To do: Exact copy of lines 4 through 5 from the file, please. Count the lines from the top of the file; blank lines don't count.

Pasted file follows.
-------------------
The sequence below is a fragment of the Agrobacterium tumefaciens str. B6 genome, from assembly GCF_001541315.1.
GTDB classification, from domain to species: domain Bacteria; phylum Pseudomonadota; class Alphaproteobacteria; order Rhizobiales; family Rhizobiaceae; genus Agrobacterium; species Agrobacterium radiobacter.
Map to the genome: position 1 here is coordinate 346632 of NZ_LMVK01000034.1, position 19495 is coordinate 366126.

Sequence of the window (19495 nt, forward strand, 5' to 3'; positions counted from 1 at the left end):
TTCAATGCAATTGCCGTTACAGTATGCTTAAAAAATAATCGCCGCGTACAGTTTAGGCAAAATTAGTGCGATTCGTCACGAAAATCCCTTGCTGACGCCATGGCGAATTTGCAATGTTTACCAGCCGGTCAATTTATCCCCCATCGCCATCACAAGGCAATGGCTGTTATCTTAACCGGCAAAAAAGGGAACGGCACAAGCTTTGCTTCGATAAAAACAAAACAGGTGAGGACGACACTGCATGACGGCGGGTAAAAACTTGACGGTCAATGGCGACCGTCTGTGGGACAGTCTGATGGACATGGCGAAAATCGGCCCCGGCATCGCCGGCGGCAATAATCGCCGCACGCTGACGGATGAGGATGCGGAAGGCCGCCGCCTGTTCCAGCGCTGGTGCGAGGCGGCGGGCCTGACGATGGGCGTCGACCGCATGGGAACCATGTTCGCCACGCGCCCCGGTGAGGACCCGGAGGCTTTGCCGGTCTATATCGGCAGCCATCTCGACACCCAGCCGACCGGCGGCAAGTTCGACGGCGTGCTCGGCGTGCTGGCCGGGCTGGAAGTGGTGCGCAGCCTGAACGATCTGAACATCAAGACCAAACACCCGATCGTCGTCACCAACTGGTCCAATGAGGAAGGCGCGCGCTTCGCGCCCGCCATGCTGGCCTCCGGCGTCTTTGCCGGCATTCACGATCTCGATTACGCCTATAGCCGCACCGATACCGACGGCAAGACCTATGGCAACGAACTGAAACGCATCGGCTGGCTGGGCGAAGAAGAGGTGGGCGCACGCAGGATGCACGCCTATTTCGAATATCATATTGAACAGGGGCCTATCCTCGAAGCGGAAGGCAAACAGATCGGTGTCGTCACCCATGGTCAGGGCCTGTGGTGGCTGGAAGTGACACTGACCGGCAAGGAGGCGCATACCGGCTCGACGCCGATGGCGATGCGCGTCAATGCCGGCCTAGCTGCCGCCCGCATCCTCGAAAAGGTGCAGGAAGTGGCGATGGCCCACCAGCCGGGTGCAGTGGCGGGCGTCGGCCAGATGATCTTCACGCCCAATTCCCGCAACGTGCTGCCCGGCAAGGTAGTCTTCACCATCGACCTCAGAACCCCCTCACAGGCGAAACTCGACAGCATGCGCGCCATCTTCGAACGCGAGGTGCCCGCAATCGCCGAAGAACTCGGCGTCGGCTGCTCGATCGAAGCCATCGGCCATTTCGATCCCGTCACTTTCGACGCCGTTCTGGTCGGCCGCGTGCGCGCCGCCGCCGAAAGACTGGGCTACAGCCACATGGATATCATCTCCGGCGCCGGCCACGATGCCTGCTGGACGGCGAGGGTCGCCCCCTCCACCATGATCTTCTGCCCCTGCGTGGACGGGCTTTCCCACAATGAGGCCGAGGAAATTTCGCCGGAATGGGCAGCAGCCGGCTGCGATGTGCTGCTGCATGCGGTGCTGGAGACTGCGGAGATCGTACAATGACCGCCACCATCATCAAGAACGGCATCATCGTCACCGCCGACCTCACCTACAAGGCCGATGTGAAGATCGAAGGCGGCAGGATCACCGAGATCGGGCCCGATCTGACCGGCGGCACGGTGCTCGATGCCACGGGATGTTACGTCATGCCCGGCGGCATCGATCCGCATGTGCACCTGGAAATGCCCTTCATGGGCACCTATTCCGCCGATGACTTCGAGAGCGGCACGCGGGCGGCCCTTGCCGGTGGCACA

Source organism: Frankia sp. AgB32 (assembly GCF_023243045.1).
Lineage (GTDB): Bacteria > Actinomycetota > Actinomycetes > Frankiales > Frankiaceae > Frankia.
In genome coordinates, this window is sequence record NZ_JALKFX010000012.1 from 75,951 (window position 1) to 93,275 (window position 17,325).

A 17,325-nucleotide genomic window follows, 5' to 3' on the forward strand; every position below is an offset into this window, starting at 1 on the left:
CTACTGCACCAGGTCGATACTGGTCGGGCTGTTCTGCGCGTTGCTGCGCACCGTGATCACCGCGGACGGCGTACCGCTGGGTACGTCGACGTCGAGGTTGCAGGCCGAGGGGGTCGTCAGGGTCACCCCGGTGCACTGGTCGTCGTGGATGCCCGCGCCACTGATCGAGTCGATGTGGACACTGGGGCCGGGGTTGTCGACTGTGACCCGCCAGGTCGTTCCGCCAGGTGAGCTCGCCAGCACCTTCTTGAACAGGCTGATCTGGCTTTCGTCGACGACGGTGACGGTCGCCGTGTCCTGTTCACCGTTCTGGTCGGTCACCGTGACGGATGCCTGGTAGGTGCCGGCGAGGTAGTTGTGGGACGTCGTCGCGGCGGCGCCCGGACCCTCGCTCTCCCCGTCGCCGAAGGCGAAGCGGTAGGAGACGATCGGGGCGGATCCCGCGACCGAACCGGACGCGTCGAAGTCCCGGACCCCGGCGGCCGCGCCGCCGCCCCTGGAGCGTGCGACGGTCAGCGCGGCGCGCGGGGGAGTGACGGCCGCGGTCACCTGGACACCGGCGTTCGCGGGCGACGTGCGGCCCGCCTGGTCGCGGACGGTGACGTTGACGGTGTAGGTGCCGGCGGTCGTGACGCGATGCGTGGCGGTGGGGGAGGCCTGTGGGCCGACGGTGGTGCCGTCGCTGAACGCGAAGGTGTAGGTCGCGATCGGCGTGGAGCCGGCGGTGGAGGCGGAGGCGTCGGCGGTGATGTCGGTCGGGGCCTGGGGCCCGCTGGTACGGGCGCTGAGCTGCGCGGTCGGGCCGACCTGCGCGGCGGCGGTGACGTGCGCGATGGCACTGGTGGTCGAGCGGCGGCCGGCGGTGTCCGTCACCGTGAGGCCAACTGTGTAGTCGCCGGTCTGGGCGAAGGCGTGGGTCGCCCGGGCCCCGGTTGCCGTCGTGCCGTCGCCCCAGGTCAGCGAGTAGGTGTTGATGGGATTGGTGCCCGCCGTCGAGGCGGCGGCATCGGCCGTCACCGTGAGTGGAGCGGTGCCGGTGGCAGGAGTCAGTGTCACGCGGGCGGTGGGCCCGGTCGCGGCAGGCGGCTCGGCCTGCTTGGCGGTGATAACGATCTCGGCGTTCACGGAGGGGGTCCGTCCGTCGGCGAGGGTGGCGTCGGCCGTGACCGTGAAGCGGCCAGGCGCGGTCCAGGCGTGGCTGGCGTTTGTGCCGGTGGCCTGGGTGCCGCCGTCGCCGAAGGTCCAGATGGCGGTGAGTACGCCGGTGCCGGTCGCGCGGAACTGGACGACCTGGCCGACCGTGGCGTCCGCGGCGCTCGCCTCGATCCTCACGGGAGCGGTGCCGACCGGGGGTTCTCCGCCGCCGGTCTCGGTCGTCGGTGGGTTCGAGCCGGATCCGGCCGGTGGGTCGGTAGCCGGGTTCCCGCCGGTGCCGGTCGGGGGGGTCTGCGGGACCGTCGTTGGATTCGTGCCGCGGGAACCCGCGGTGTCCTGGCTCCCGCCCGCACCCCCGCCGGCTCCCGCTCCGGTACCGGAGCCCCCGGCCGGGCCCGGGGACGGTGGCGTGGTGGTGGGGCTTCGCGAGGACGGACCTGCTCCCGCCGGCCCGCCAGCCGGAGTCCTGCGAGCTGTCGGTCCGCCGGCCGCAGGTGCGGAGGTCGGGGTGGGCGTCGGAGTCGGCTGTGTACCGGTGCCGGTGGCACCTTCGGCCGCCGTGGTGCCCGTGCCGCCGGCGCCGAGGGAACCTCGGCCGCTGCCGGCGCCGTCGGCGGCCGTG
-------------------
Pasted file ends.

Sequence of the window (19495 nt, forward strand, 5' to 3'; positions counted from 1 at the left end):
TTCAATGCAATTGCCGTTACAGTATGCTTAAAAAATAATCGCCGCGTACAGTTTAGGCAAAATTAGTGCGATTCGTCACGAAAATCCCTTGCTGACGCCATGGCGAATTTGCAATGTTTACCAGCCGGTCAATTTATCCCCCATCGCCATCACAAGGCAATGGCTGTTATCTTAACCGGCAAAAAAGGGAACGGCACAAGCTTTGCTTCGATAAAAACAAAACAGGTGAGGACGACACTGCATGACGGCGGGTAAAAACTTGACGGTCAATGGCGACCGTCTGTGGGACAGTCTGATGGACATGGCGAAAATCGGCCCCGGCATCGCCGGCGGCAATAATCGCCGCACGCTGACGGATGAGGATGCGGAAGGCCGCCGCCTGTTCCAGCGCTGGTGCGAGGCGGCGGGCCTGACGATGGGCGTCGACCGCATGGGAACCATGTTCGCCACGCGCCCCGGTGAGGACCCGGAGGCTTTGCCGGTCTATATCGGCAGCCATCTCGACACCCAGCCGACCGGCGGCAAGTTCGACGGCGTGCTCGGCGTGCTGGCCGGGCTGGAAGTGGTGCGCAGCCTGAACGATCTGAACATCAAGACCAAACACCCGATCGTCGTCACCAACTGGTCCAATGAGGAAGGCGCGCGCTTCGCGCCCGCCATGCTGGCCTCCGGCGTCTTTGCCGGCATTCACGATCTCGATTACGCCTATAGCCGCACCGATACCGACGGCAAGACCTATGGCAACGAACTGAAACGCATCGGCTGGCTGGGCGAAGAAGAGGTGGGCGCACGCAGGATGCACGCCTATTTCGAATATCATATTGAACAGGGGCCTATCCTCGAAGCGGAAGGCAAACAGATCGGTGTCGTCACCCATGGTCAGGGCCTGTGGTGGCTGGAAGTGACACTGACCGGCAAGGAGGCGCATACCGGCTCGACGCCGATGGCGATGCGCGTCAATGCCGGCCTAGCTGCCGCCCGCATCCTCGAAAAGGTGCAGGAAGTGGCGATGGCCCACCAGCCGGGTGCAGTGGCGGGCGTCGGCCAGATGATCTTCACGCCCAATTCCCGCAACGTGCTGCCCGGCAAGGTAGTCTTCACCATCGACCTCAGAACCCCCTCACAGGCGAAACTCGACAGCATGCGCGCCATCTTCGAACGCGAGGTGCCCGCAATCGCCGAAGAACTCGGCGTCGGCTGCTCGATCGAAGCCATCGGCCATTTCGATCCCGTCACTTTCGACGCCGTTCTGGTCGGCCGCGTGCGCGCCGCCGCCGAAAGACTGGGCTACAGCCACATGGATATCATCTCCGGCGCCGGCCACGATGCCTGCTGGACGGCGAGGGTCGCCCCCTCCACCATGATCTTCTGCCCCTGCGTGGACGGGCTTTCCCACAATGAGGCCGAGGAAATTTCGCCGGAATGGGCAGCAGCCGGCTGCGATGTGCTGCTGCATGCGGTGCTGGAGACTGCGGAGATCGTACAATGACCGCCACCATCATCAAGAACGGCATCATCGTCACCGCCGACCTCACCTACAAGGCCGATGTGAAGATCGAAGGCGGCAGGATCACCGAGATCGGGCCCGATCTGACCGGCGGCACGGTGCTCGATGCCACGGGATGTTACGTCATGCCCGGCGGCATCGATCCGCATGTGCACCTGGAAATGCCCTTCATGGGCACCTATTCCGCCGATGACTTCGAGAGCGGCACGCGGGCGGCCCTTGCCGGTGGCACA